RePosit presentation for Symplectic User Conference 2011


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  • We have a shared, consortial repository – White Research Research Online.Runs on one instance of EPrints – currently at Leeds.Prior to the introduction of the Research Management System (or CRIS, used here as a shorthand term for any similar type of system) we had one workflow gathering content from all three partners.
  • Each partner has a separate CRIS. Two partner have taken Symplectic. We’re looking at how to link EPrints to more than one CRIS system. A good link between the systems, and a simple workflow for both depositors and library staff is very important to us.
  • For Leeds, authors used to interact directly with EPrints. The ingestion route is now Symplectic Elements. This gives us an opportunity to have a comprehensive data collection system (Symplectic) enhanced by a full-text repository platform White Rose. We see this as mutually beneficial. The connector between the two systems is at a fairly early stage of development. We would like further discussion with Symplectic about what data is fed from Symplectic Elements to EPrints and what data is fed back from EPrints to Elements. For example, could we provide depositors with more feedback on the status of their deposited files?
  • WRRO contains a few thousand items from the three partners but that’s not as much content as we would have liked by now. We’re aware that we have two key issues (i) awareness across the consortium (ii) translating awareness into action by becoming effectively embedded in the researcher workflow. Previously we have undertaken time consuming actions – such as searching WoS for Leeds papers and emailing authors to request deposit – but this has a fairly low return on investment. We’re happy that some areas we were struggling with will be addressed by the link with Symplectic Elements – particularly as Elements has become a well known, centralised system with good uptake. It is a way to bring a repository like ours ‘in from the cold.’ Of course, repositories vary a great deal in terms of how embedded they are, how well known they are at the institution etc so the type of conversation you will have about how your local repository interacts with Elements may be very different in nature from ours.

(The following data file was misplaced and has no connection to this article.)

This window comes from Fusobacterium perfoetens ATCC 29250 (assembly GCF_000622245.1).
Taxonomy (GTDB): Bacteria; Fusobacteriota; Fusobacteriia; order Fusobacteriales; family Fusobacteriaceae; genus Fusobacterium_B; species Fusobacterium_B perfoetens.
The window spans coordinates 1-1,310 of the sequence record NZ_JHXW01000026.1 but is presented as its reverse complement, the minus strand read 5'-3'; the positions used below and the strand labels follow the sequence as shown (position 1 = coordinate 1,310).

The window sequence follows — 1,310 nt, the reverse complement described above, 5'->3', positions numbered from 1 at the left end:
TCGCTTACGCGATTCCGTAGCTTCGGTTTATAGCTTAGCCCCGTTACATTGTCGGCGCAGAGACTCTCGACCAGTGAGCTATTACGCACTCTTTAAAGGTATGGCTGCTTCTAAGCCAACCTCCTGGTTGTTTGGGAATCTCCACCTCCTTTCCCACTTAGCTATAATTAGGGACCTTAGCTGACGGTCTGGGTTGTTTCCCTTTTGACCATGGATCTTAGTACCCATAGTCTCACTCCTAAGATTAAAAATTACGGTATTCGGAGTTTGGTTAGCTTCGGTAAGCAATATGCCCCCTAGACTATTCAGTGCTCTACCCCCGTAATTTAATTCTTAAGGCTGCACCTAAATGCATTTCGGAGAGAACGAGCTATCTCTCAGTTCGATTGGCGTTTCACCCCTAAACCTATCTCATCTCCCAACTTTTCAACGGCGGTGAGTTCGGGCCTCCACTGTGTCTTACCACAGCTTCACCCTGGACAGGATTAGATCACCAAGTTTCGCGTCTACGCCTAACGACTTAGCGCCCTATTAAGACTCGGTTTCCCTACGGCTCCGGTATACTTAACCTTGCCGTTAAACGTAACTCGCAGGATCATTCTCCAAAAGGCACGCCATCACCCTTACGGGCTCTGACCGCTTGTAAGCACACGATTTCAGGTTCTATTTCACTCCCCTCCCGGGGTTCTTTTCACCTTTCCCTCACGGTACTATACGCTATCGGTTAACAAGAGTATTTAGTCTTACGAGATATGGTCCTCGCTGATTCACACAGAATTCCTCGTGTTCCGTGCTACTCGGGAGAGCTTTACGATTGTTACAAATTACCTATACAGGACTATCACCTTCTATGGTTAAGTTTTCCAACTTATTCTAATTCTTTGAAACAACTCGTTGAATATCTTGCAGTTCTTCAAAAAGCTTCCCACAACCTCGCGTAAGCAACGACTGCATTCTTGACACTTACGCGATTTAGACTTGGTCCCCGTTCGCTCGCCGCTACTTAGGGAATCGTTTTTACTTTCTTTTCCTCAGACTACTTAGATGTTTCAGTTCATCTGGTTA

• There are many ‘wins’ to commend this model. It makes sense in principle – though the workflows could be improved. Linking in this way is a trade off. We’re used to working in an open source environment where we can address the design, text, flow etc. of the system ourselves to address known issues. We will now need to work more closely with Symplectic to introduce such improvements. Dealing with legacy data was more time consuming than we anticipated. However, preliminary feedback suggests that academics like the simplicity of the deposit process – though would like it simpler still (e.g. being able to deposit directly from the alert email). We have noticed some unusual author behaviour such as uploading and then deleting files – sometimes more than once. Each action in Elements has a consequence in Eprints - but this is not immediately obvious to the depositor. We need to do more work to understand which aspects of deposit are confusing and what we can do to help. Overall, we’ve had to rethink our service and consider which services we planned to develop will now be provided by Elements. The two systems need to develop in concert so that we continue to build on the strengths of both.Changing environment
  • The CRIS+Repository model brings together a variety of stakeholders - researchers, research support staff, IT staff, librarians, repository staff, research funders. We all get together in various different forum e.g. the Symplectic conference, the jisc-repositories email list, ARMA etc. – do we have sufficient shared interest around the model to develop a dedicated community? RePosit has created a Google group as a first step.
  • RePosit presentation for Symplectic User Conference 2011

    1. 1. positing a new kind of repository deposit<br />Rachel Proudfoot, Sarah Molloy and Nicola Cockarill<br />Symplectic User Group Conference<br />24th May 2011<br /><br />
    2. 2. Aims<br />Aims of the project<br /><ul><li> Increased engagement with repositories
    3. 3. More content
    4. 4. More unique users
    5. 5. Advocacy
    6. 6. Shared advocacy tools
    7. 7. Community</li></ul><br />